Sauer:Lysing E. coli with Lysozymes

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(Hen Egg White Lysozyme)
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Submitted by [[User:Smoore|Sean Moore]]
Submitted by [[User:Smoore|Sean Moore]]
==Getting The Most Out Of Your Bugs==
==Getting The Most Out Of Your Bugs==
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Native lysis is a staple protocol in practically every biochemistry lab, yet there is significant variability in the procols I have read.  The intention is to liberate the guts of E. coli without disturbing the native conformations of the biomolecules.  Using a French pressure cell you can sheer the cells open, this is a great way to lyse cells.  Unfortunately, it is impractical for multiple samples or small-volume samples that don't fit in the pressure cell.  Besides, the machine is scary, lysis can be variable, and cleanup is a hassle.  Chickens and bacteriophage have evolved a great way of opening E. coli using enzymes.  Most commercial lysozymes are free from proteolytic activity and can be added in large amounts.  Be careful, if your protein is ~14 kDa you may inadvertantly purify the added lysozyme instead of your target protein.  Don't laugh, it's happened more than once and I have met people who solved the crystal stucture of lysozyme by mistake.
===Hen Egg White Lysozyme===
===Hen Egg White Lysozyme===
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I prepare the lysozyme fresh each time from lyophilized powder.  Pre-warm the bottle to prevent moisture from condensing in the bottle when it's opened.  Pure B-Per doesn't seem to allow it into solution and it remains mostly as an inactive precipitate. So I make a ~10 mg/mL stock in some buffer off my shelf (I usually use 50 mM bis-Tris, pH 6.5).  Then I dilute from this to 0.1 to 0.01 mg/mL in the B-Per lysis solution.  To save time, I use a pipette tip and lift out dried lysozyme horizontally from the bottle, I then place a microfuge tube over the tip and shake off the powder.  I measured the before and after weight of several tubes and found that I can make pretty close to a 10 mg/mL solution by just adding 400 uL of buffer to the tube.  So, I no longer weigh out lysozyme each time, I just assume that my tip carries about 4 mg of protein.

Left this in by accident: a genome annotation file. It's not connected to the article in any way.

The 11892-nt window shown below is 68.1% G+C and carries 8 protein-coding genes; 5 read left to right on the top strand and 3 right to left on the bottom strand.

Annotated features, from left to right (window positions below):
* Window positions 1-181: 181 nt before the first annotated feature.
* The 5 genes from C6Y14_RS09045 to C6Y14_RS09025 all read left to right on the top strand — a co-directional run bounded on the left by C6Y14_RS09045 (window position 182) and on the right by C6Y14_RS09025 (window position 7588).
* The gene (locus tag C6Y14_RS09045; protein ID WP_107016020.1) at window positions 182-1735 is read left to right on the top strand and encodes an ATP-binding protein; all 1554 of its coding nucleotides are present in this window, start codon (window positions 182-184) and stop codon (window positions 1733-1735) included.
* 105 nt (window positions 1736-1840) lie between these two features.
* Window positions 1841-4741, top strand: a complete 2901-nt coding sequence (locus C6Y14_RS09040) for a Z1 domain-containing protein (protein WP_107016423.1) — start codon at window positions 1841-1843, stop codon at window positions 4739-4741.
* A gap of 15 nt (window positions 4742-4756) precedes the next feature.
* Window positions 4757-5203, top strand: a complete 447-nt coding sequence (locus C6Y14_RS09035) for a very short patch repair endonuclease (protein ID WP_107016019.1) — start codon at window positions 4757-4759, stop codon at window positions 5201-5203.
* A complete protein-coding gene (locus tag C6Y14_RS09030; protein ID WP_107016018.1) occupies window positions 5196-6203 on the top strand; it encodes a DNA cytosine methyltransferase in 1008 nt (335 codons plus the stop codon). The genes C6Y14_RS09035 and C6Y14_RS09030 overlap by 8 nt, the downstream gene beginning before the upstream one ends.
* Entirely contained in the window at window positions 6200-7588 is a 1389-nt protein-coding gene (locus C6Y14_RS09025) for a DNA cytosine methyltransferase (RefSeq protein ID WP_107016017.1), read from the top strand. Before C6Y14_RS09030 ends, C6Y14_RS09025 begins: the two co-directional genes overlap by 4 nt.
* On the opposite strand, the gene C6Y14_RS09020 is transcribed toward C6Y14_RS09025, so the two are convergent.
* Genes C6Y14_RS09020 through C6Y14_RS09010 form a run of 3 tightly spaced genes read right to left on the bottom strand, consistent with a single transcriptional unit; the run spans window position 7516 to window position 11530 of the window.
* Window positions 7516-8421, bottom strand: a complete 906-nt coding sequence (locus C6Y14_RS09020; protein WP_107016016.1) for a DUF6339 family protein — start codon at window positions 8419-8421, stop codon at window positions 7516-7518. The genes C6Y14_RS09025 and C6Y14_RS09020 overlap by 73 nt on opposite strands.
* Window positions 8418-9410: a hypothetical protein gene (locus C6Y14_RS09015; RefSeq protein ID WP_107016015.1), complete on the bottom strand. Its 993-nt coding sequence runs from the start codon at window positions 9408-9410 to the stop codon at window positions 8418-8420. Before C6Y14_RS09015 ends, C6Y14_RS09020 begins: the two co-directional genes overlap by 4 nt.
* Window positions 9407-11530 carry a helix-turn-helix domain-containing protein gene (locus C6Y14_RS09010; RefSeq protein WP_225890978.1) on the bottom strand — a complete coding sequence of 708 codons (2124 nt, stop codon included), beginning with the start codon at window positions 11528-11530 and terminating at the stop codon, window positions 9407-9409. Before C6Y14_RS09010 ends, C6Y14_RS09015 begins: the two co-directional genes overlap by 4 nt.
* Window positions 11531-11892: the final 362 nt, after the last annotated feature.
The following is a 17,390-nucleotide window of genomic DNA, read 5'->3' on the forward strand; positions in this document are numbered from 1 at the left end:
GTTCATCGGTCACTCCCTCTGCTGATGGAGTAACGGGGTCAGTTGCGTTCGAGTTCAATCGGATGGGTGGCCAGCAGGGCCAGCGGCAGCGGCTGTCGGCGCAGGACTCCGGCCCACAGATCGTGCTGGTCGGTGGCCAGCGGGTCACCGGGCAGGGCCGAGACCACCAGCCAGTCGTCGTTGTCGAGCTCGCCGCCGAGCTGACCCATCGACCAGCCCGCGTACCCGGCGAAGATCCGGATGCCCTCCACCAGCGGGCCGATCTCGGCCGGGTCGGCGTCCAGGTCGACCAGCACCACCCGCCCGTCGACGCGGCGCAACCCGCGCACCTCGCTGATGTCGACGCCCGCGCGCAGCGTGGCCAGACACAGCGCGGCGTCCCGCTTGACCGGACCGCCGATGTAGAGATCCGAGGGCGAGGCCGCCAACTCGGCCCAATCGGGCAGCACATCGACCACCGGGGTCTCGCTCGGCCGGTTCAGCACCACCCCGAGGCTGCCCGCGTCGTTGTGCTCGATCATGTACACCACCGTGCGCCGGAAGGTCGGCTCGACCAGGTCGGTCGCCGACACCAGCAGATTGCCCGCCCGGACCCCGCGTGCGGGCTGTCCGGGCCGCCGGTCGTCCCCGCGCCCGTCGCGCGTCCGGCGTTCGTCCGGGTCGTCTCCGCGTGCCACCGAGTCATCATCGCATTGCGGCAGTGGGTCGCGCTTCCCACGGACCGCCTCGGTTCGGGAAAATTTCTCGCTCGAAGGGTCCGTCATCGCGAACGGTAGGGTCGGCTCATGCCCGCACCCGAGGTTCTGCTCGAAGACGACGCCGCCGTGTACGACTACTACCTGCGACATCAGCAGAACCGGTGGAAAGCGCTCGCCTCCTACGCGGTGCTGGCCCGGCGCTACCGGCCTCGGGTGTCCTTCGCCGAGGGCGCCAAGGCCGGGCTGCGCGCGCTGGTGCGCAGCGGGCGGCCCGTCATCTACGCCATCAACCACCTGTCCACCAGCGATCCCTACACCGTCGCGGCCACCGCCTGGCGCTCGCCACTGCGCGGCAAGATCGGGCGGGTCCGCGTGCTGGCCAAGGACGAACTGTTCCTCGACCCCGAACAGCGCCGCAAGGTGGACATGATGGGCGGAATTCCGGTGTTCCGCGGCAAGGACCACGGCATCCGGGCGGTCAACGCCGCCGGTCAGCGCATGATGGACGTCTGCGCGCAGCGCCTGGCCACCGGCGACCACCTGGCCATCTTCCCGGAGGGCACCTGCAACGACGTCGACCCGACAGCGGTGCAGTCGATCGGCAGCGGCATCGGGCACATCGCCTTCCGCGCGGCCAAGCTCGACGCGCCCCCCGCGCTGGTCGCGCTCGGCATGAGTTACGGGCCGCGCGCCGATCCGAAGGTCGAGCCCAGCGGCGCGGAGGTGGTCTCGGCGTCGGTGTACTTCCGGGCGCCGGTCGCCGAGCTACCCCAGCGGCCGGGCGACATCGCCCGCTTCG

+
I prepare the lysozyme fresh each time from lyophilized powder.  Pre-warm the bottle to prevent moisture from condensing in the bottle when it's opened.  Pure B-Per and most lysis buffers don't seem to allow it into solution well and it remains mostly as an inactive precipitate. So I make a ~10 mg/mL stock in some buffer off my shelf (I usually use 50 mM bis-Tris, pH 6.5).  Then I dilute from this to 0.1 to 0.01 mg/mL in the B-Per lysis solution.  To save time, I use a 200 μL pipette tip and lift out dried lysozyme horizontally from the bottle, I then place a microfuge tube over the tip and shake off the powder.  I measured the before and after weight of several tubes and found that I can make pretty close to a 10 mg/mL solution by just adding 400 μL of buffer to the tube.  So, I no longer weigh out lysozyme each time, I just assume that my tip carries about 4 mg of protein.
 +
 
 +
In most cases, simply adding lysozyme to your resuspended cells and waiting is sufficient to invoke lysis.  Some protocols call for placing the cells on ice during lysis in an effort to curb proteolytic activity.  This never made much sense to me,  you also slow down the activity of the lysozyme.  I have never seen a comparison of the activities of proteases and lysozyme at 0 and 25 degrees, but I generally lyse at room temperature.
 +
 
 +
Lysis is apparent by a reduction in turbidity and a severe increase in viscosity from the liberated chromosomes.  For protein preparations, I usually add the nuclease Benzonase to reduce the viscosity because it has activity toward double- and single-stranded DNA and RNA.  If you just add DNase I, be aware that it is frequently "purified" from pancreas and can be loaded with proteases.  If you see a lot of damage to your protein during lysis, add protease inhibitiors and/or change nuclease.  Additionally, DNase I requires both magnesium and calcium for activity so make sure your buffer has these.
===Intracellular Lysozymes===
===Intracellular Lysozymes===
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One problem with egg lysozyme is that it doesn't seem to work well at high Mg++ concentrations, in certain buffers, or in cells that are in stationary phase.  So, if you want to make a lysate in a defined buffer (like ribosomes in 10 mM Mg++), lysis is greatly impeded.  To fix this, I made a new "lysis plasmid" inspired by the pLysS/E plasmids sold by Novagen.  pLysS constitutively expresses the T4 lysozyme.  It is intended to inhibit the activity of T4 polymerase in T4 expression systems.  It has the added benefit that disruption of the inner membrane allows the lysozyme to get to the cell wall and lyse the cells.  So, freezing and thawing without a cryoprotectant or adding chloroform to the cells causes lysis.  The problem with pLysS is that cells harboring it are sick and lyse during centrifugation, the lysozyme is not a dedicated lysozyme (it has other cellular functions), and that it doesn't seem to lyse stationary phase cells well.  So, after speaking with Ryland Young, I decided to make a better plasmid.
 +
 +